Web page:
When Lacan writes of the 'delight' of standing on the cusp of the trompe l'oeil, he refers perhaps to the agency it allows the onlooker; we may position ourselves to enjoy the attractions of representation or the realisations of physicality; each is a mere, if transformational, shift of the gaze from the other (cf. Lacan, 1998: 112). To be strictly accurate, at the end of The Under Room, we occupy the cusp of both a trompe l'oeil and a trompe l'oreille. Though 'delight' may seem a strange concept to apply to the situation depicted in the closing moments of this play, I contend that it is entirely appropriate if we understand 'delight' in terms of comic and tragic jouissance.
We may define the comic as a delayed confrontation with castration; we laugh at the moment when a preoccupation with signifiers is confronted with their failure. As he walks onstage at the end of the play, the Dummy Actor is a signifier without an object - he has died without realising it. Like Freud's hypothetical little boy, the Dummy Actor's expectation (of a maternal phallus) is misplaced; he is in Lacan's terms 'castrated'. When he looks down to see his own eviscerated body, his expectation confronts lack. This may be comic for an audience because according to Freud, 'the comic is an expectation that has turned to nothing' (Kant cited by Freud, 1991: 259). Shaun May cites the predicament of Socrates' colleague Thales, who comically 'falls into a ditch because he was busy looking at the sky, with the local bystanders having a laugh at his expense' (2012). According to Schopenhauer humour is an exposure of a gap between our concept of ourselves and our actions: the bigger the gap, 'the greater the ludicrous effect which is produced by its contrast' (1964: 252). In comedy, (which can be both brutal and macabre), physicality corrects, or updates consciousness.
Tragic jouissance in contrast, resides in physicality. The tragic sensibility rests with the abject, in this case with the eviscerated Dummy. Its confrontation with the expectant signifier is not a sudden one because unlike comedy, tragedy is not dependent on timing. In tragedy, we focus not on expectation, but on lack. As Rancière has pointed out, the object with no signifier silently challenges all signifiers, demonstrating Lacan's insight, that 'symbolisation always fails, that it never succeeds in fully "covering" the real' (Cited in Žižek 1999: 73-74). When language fails, we may experience a reality beyond representation.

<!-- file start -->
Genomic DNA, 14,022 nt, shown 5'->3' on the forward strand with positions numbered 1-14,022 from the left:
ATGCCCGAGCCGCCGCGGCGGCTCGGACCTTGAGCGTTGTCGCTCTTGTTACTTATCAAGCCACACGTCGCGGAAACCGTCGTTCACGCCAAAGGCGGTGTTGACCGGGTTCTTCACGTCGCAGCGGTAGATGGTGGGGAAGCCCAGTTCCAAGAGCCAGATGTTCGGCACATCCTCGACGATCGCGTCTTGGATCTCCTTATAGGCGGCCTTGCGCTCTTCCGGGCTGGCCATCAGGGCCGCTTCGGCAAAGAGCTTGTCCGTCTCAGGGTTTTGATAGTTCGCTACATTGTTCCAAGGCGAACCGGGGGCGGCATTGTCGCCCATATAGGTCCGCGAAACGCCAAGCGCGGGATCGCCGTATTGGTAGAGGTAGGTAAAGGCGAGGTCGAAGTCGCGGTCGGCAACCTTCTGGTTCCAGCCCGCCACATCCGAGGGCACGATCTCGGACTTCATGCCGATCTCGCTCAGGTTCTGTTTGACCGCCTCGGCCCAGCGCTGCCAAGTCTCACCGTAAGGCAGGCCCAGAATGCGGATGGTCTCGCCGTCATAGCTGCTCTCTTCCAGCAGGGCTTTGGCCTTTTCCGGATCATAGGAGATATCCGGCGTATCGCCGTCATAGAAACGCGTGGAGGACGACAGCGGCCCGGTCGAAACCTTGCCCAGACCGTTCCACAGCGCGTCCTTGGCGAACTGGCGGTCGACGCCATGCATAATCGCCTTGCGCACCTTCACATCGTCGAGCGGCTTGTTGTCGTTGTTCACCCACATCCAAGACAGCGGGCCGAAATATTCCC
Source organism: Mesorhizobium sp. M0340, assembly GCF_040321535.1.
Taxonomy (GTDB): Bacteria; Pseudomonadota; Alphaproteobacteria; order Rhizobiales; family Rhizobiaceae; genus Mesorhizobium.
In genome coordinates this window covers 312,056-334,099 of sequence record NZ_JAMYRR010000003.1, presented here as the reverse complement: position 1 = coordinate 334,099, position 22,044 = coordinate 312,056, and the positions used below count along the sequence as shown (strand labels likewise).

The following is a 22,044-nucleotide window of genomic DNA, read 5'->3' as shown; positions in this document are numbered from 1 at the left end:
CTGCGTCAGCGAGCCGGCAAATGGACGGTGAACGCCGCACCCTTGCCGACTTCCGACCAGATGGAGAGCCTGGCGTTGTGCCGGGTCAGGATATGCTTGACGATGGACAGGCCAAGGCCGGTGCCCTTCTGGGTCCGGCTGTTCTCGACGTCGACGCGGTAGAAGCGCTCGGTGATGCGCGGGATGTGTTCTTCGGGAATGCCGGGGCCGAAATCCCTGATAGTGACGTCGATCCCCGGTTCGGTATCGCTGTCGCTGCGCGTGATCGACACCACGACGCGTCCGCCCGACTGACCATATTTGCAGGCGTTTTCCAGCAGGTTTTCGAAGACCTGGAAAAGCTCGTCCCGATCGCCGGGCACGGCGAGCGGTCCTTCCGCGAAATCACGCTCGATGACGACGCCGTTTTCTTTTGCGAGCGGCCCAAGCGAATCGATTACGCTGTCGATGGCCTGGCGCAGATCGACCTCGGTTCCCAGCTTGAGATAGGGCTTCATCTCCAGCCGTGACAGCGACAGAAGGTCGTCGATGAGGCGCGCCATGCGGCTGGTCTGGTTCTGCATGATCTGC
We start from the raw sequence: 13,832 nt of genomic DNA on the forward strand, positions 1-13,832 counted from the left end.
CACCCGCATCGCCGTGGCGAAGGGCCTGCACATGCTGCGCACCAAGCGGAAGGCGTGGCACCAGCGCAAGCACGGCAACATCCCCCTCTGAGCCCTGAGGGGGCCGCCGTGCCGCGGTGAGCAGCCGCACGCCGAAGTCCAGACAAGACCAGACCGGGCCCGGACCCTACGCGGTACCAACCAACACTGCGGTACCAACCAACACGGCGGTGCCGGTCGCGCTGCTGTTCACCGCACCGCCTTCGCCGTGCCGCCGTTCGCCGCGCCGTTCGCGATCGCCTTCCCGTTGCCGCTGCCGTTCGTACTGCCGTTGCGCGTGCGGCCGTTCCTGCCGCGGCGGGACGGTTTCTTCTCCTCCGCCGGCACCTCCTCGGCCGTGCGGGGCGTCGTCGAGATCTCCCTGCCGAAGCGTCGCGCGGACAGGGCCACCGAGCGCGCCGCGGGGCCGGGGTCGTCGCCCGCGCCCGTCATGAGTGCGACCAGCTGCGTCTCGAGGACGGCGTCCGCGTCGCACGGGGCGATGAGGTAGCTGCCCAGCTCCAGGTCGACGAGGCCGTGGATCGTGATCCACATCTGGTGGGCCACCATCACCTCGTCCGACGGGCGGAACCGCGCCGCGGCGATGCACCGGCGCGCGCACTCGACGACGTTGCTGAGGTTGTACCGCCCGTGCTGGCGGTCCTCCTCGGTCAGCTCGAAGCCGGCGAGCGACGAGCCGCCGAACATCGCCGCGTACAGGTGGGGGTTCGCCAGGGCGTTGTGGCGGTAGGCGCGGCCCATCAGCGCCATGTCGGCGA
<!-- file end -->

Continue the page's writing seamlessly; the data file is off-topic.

Though it obliges us to relinquish the pleasures of the hyperreal and acknowledge what Baudrillard labels the 'desert of the real' (1994: 1), the ontological intermediality offered by this Dummy and Dummy Actor is not authoritarian: it does not force its audience to respond in one particular, politically unified way. Indeed the 'play' the Dummy and Dummy Actor offers between prelinguistic and linguistic structure inaugurates a wide range of responses, from the comic to the tragic. Both comedy and tragedy challenge the symbolic order as we have seen: this defines the innate political radicalism of drama. We could define this co-presence of comic and tragic response a post postmodern phenomenon; it suggests that although an audience may not deny the material reality of the immigrant's death, we are at liberty to confront it in vastly different, personally illuminating ways.
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Dr. Kate Katafiasz is Senior Lecturer in Drama at Newman University in Birmingham. Research interests include embodiment, aesthetics and intermediality in applied drama and theatre. Recent peer-reviewed publications include:
'Quarrelling with Brecht: understanding Bond's post-structuralist political aesthetic', pp. 237-251 in Studies in Theatre and Performance, Volume 28: 3 (2008), Bristol: Intellect.
'Staging Reality (beyond representation): a perplexing Bondian body', in JCDE, Journal for the Study of Contemporary Drama in English: Volume 1 (forthcoming June 2013), Berlin: de Gruyter.
'Dramatic Leadership: Dorothy Heathcote's Autopoietic, or Embodied Leadership Model', in The Embodiment of Leadership, a volume in the International Leadership Association's 'Building Leadership Bridges' series, (forthcoming March 30th 2013), San Fransisco: Jossey-Bass/Wiley.